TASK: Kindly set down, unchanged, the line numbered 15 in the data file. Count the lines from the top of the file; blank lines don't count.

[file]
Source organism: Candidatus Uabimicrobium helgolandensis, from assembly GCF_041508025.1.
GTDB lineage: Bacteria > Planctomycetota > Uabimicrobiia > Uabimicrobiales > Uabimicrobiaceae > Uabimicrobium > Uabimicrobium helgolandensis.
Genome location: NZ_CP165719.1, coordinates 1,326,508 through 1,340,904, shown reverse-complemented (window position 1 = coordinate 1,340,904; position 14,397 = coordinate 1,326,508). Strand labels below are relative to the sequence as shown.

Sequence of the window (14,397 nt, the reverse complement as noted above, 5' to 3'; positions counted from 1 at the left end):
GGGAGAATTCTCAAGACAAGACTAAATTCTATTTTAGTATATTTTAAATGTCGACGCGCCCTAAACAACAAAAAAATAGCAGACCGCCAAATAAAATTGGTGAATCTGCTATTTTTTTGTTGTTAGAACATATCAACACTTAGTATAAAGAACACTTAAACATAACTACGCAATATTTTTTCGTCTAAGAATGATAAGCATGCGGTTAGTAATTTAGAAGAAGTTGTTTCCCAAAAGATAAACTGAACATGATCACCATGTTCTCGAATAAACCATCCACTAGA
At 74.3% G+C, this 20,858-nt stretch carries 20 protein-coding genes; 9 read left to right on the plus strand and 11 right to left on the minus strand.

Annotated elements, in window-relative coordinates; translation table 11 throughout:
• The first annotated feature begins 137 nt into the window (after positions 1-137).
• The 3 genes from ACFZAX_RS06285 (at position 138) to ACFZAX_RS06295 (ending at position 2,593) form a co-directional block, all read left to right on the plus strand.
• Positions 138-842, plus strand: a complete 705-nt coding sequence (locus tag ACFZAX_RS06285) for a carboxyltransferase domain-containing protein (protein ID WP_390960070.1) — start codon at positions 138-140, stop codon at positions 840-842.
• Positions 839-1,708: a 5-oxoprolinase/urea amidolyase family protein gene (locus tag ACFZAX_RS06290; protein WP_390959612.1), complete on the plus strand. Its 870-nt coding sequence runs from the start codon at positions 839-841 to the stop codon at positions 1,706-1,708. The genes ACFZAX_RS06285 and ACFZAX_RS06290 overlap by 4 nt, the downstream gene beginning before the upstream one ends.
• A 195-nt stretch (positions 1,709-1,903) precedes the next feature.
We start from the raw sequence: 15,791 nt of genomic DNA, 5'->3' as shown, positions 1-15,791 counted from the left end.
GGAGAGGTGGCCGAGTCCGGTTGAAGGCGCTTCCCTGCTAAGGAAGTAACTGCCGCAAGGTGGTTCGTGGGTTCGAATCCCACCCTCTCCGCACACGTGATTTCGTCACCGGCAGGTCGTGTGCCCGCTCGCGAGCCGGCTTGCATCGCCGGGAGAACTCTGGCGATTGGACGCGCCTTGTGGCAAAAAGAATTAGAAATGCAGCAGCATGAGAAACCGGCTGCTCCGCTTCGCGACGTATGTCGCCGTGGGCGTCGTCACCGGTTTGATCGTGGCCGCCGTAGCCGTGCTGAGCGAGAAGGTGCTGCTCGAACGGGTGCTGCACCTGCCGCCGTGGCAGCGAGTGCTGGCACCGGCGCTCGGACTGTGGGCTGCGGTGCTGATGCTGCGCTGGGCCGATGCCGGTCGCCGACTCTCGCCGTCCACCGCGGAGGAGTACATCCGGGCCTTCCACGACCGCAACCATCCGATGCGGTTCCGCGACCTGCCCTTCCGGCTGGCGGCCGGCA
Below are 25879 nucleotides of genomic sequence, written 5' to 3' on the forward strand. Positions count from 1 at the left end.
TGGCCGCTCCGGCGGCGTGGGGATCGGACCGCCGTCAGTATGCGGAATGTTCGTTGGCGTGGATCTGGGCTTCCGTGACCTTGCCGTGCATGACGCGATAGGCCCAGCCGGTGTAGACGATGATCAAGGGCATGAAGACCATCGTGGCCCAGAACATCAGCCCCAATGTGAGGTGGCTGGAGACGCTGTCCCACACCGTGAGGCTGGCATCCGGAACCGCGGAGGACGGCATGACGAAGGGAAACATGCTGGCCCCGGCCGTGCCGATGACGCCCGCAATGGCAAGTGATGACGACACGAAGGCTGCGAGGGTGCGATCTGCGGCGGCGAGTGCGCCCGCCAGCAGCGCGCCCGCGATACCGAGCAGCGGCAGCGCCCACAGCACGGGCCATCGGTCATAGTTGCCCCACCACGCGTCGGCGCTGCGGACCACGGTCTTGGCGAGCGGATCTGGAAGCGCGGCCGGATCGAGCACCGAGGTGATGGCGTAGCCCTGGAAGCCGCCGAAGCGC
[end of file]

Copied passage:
Below are 25879 nucleotides of genomic sequence, written 5' to 3' on the forward strand. Positions count from 1 at the left end.